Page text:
YAOUNDÈ, Cameroon – As conflict continues to escalate in the eastern part of the Democratic Republic of Congo, Catholic bishops are calling on regional leaders to “build bridges of peace.”
Members of the Association of Bishops’ Conferences of Central Africa (ACEAC), which includes the DRC, Rwanda and Burundi, were speaking Oct. 18 on the sidelines of the ongoing Synod of Bishops on synodality in Rome.
“Everything must be done to put an end to the suffering of the people of the east of the Democratic Republic of Congo (DRC),” the bishops said.
For over thirty years, eastern Congo been the center of violent conflict which has cost an estimated six million lives since 1996, making it one of the deadliest conflicts in world history. It has also led to the displacement of over 5 million people.
Despite a regional force that has been deployed to the region, the conflict has continued to escalate, as several countries, including the DRC, Uganda, Rwanda, Burundi, as well as around 120 armed groups, compete for minerals and other geopolitical considerations.
Within just the past few days, a raid during the night of Oct. 23-24 by suspected militants of the Ugandan Allied Democratic Forces, a rebel group from Uganda operating in North Kivu province of the DRC, killed at least 26 civilians.
Last November, an East African Community Regional Force (EACRF), was deployed to the DRC to help quell the tensions. Its mandate was supposed to end on Sept. 8, but regional leaders recently extended it by three months to Dec. 8.
The force successfully facilitated a ceasefire in many places where the Congolese Armed Forces (FARDC) and the M23 rebel group had been engaged in severe fighting, but with scores of rebel movements operating in the region, the eastern DRC is still very much unsettled.
Pope Francis repeatedly has called for peace in the Central African nation. Earlier in the year, he visited the DRC.
“I carry within me, in prayer, the pain that you have endured for all too long” Francis said in a video message released on 2 July, 2022, before his visit to the DRC. He urged the people of the DRC not to let themselves “be robbed of hope.”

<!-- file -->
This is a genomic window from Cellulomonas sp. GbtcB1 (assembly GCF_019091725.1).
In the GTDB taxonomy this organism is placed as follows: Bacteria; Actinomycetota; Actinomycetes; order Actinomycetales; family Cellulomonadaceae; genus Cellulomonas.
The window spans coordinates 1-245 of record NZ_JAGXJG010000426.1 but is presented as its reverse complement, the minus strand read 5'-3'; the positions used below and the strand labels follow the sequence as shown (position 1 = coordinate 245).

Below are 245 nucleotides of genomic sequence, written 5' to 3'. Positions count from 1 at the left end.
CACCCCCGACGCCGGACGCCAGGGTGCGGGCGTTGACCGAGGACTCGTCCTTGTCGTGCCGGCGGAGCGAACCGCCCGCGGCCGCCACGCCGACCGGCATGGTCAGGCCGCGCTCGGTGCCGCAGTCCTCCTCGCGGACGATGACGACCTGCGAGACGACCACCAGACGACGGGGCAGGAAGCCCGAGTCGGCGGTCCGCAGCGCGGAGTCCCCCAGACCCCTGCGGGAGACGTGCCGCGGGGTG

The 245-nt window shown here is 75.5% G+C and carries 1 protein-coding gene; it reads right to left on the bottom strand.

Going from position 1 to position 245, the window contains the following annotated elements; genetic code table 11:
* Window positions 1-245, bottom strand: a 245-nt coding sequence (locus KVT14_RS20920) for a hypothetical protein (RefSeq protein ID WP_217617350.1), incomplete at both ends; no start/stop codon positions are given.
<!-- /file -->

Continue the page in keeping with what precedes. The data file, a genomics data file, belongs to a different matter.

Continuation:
During his visit to the DRC in February,2023, Francis sought to address the root causes of the conflict, condemning “terrible forms of exploitation, unworthy of humanity” in a country where massive mineral resources have fueled war, displacement and hunger.
“Hands off the Democratic Republic of the Congo! Hands off Africa! Stop choking Africa: it is not a mine to be stripped or a terrain to be plundered,” Francis said.
ACEAC bishops expressed gratitude for those working to bring stability to the region.
“In the spirit of cooperation, ACEAC thanks all those, who, in the international community, in our governments, our institutions and our communities, work tirelessly and sometimes at the risk of their lives to restore the hope of justice and peace to our peoples,” they said in their Oct. 18 statement.
“On the other hand, we call on all those who continue to sow death, devastation and division in our region, from far or near, to listen to the Church’s call for universal solidarity and to be guided by the search for integral human development”, they said.
“Our common nature as migrants on this earth teaches us that we live from the fruits of the trees that others have planted. Let us not focus on destroying everything, including other human beings, but on planting more trees for future generations.”
The bishops called on young people from the three Great Lakes Nations (Burundi, Democratic Republic of Congo and Rwanda) to “not give in to manipulation, incitement to hatred and division.”
“We will continue to accompany the peoples and public authorities of the region in the search for ways out of the security crisis in the border areas of our countries, and the implementation of peace-building mechanisms and development programs,” they said.
“We wish to revitalize our structures and commissions to accentuate the culture of peace and education in active non-violence, in order to prevent conflicts from escalating, or to manage them through positive approaches to dispute resolution.”
They said they were convinced that the peoples of Burundi, DRC and Rwanda want to live together in security, collaborating with each other and with governments to put an end to conflicts between states and between communities.
They called on Christians in the three countries to “journey together towards the renewal of conviviality, respect for life and the dignity of each person,” and expressed the desire to see God’s people in the Great Lakes “relieved of their suffering, assuming their diversity, living in security, collaborating with each other and with the authorities for good governance.”
They said they hoped that the “integral human development” of God’s people in the three nations will come to pass and that “the dignity of each person, the consolidation of peace” will be fostered.